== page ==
Taking the band by the horn

For brothers Robert and David Perlick-Molinari, the French horn powers electronic dance beats.

Jackie Renzetti

Robert Perlick-Molinari is using his French horn performance degree to make electronic dance music a little brassier.

He enlisted his brother, David Perlick-Molinari, and hit the road in 2007 as French Horn Rebellion. Since then, they’ve released one full-length and a steady stream of singles, which they plan to compile into another album this summer.

 “We’ve traveled almost everywhere, spreading the gospel of the French horn,” Robert Perlick-Molinari said.

Perlick-Molinari got the idea to switch from classical music to electronic pop after a summer interning with his brother in New York City.

They helped produce MGMT, whose lack of traditional instruments inspired them to do something similar.

“We’ve been telling people that you can play your French horn, oboe, whatever it is, and it can be fun,” Robert Perlick-Molinari said. “It doesn’t have to be strict like in orchestra.”

The duo performs “next jack swing,” which is new jack swing revamped with “heavier beats and funkier bass lines,” Robert Perlick-Molinari said.

Their track “Girls” exemplifies next jack swing with its friendly, persuasive groove, channeling ’80s pop geared to make the listener move.

As with many electronic groups, French Horn Rebellion often record songs for the sole purpose of sampling them later, often opting for miniscule samples only seconds in length. The beginning of their song “Caaalifornia” shows the outcome — a stimulating series of notes formed by a repeated sliver of a manipulated earlier recording.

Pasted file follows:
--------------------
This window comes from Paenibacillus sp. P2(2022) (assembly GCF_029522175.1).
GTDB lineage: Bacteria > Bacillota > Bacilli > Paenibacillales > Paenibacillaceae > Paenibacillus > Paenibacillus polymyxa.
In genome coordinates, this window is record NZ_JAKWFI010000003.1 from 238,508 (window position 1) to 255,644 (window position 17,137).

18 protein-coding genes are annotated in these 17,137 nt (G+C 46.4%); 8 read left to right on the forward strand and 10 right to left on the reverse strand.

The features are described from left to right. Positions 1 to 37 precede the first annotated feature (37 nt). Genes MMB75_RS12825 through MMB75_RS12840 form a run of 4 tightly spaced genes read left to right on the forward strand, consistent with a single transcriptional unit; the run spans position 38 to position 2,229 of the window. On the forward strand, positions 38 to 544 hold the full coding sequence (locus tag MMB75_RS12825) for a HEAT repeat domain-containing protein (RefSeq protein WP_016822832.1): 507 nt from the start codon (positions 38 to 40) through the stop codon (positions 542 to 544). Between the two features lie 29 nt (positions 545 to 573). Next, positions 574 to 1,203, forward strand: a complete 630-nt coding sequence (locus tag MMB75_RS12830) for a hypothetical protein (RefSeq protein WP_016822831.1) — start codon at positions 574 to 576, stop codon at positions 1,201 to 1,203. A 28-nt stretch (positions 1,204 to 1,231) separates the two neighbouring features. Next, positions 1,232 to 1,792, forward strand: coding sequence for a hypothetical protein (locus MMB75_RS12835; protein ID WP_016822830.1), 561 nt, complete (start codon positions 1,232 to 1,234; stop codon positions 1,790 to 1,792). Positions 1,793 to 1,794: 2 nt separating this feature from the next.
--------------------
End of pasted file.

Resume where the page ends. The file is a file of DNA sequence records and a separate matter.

Almost every track has French horn in it, though it’s sometimes muted. Other times, it’s mistaken for a different instrument, as in the middle of the 2014 single “Swing Into It,” in which the horn mimics a synth guitar.

On the road, the band adds a drummer, Jake St. John, to emulate the original tracks’ preprogrammed drums.

“It’s challenging but rewarding,” St. John said of the translation process. “They’re very particular about how they want an instrument to sound.”

The band challenges itself to play the tracks live without betraying their original musical aims.

“Part of why we’re so meticulous about the arrangement is because part of the intention is to make stuff that’s crazy and couldn’t be played live,” David Perlick-Molinari said.

Creating that kind of music was exhilarating for the brothers and channeled the frustration from constantly replicating parts in orchestra and band. Their goal isn’t to be replicated, but to draw a response from other artists and their listeners.

“What we’re trying to send with the whole ‘band geeks gone wild’ thing and French Horn Rebellion is that you can be in an orchestra in a modern context in today’s culture,” Robert Perlick-Molinari said.

 

What: French Horn Rebellion with Hollow & Akimbo
When: 8 p.m. Thursday
Where: 7th Street Entry, 701 N. First Ave., Minneapolis
Cost: $12-15
Age: 18+